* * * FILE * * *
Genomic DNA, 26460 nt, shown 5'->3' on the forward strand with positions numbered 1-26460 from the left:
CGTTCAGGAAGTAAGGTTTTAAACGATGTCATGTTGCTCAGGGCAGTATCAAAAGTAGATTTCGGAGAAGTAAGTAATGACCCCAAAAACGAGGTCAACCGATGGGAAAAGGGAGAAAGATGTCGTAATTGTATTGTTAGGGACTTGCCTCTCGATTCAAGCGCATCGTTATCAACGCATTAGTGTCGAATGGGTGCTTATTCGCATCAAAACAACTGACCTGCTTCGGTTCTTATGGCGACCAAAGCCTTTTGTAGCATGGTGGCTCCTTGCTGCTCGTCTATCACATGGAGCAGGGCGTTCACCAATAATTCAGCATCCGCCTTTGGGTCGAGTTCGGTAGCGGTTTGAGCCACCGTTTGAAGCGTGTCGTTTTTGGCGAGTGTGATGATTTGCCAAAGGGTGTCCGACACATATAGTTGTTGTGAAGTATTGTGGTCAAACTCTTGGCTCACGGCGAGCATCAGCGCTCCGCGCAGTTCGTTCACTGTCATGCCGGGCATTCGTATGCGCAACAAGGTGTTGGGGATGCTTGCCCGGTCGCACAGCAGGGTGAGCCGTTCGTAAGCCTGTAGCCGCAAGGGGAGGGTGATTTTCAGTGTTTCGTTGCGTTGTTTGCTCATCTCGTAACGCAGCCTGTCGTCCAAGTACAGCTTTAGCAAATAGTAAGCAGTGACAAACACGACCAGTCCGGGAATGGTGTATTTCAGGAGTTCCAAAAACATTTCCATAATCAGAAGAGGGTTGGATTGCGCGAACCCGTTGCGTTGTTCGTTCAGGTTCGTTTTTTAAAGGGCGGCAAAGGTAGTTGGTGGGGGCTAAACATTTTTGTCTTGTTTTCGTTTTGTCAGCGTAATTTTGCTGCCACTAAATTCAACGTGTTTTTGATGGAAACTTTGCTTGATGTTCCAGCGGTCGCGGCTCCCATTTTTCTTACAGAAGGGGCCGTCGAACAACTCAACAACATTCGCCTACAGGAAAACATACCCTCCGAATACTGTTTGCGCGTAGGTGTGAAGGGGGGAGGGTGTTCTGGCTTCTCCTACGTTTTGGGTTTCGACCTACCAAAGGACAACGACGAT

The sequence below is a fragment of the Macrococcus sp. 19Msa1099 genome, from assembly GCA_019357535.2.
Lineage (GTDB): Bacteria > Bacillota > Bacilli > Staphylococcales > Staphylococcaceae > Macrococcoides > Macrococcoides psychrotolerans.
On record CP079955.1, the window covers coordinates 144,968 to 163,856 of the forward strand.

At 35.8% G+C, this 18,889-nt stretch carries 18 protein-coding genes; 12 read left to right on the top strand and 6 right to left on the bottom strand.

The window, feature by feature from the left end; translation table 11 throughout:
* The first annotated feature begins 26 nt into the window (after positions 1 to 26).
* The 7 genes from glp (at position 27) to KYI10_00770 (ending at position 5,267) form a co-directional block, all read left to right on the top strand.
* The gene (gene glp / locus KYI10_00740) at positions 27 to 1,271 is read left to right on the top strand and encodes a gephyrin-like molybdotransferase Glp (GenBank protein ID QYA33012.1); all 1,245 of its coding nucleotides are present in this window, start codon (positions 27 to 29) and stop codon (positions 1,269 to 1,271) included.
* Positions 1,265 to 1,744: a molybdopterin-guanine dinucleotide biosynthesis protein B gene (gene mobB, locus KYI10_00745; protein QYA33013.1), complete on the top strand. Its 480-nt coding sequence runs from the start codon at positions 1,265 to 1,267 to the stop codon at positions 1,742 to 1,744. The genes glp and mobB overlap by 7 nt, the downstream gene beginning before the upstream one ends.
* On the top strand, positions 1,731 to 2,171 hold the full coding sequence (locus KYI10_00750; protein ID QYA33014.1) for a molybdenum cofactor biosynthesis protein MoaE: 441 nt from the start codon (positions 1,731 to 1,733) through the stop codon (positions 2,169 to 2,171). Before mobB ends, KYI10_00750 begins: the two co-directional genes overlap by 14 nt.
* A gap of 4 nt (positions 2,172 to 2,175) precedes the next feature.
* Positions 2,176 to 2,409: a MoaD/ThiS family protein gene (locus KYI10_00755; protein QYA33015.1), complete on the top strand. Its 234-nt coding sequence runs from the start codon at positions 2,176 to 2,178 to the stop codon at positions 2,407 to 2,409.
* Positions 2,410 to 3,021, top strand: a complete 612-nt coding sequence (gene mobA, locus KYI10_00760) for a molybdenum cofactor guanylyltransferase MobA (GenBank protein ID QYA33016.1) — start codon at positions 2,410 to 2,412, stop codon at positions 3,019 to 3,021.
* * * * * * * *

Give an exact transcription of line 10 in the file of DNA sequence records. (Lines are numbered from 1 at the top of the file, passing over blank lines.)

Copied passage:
* The gene (gene glp / locus KYI10_00740) at positions 27 to 1,271 is read left to right on the top strand and encodes a gephyrin-like molybdotransferase Glp (GenBank protein ID QYA33012.1); all 1,245 of its coding nucleotides are present in this window, start codon (positions 27 to 29) and stop codon (positions 1,269 to 1,271) included.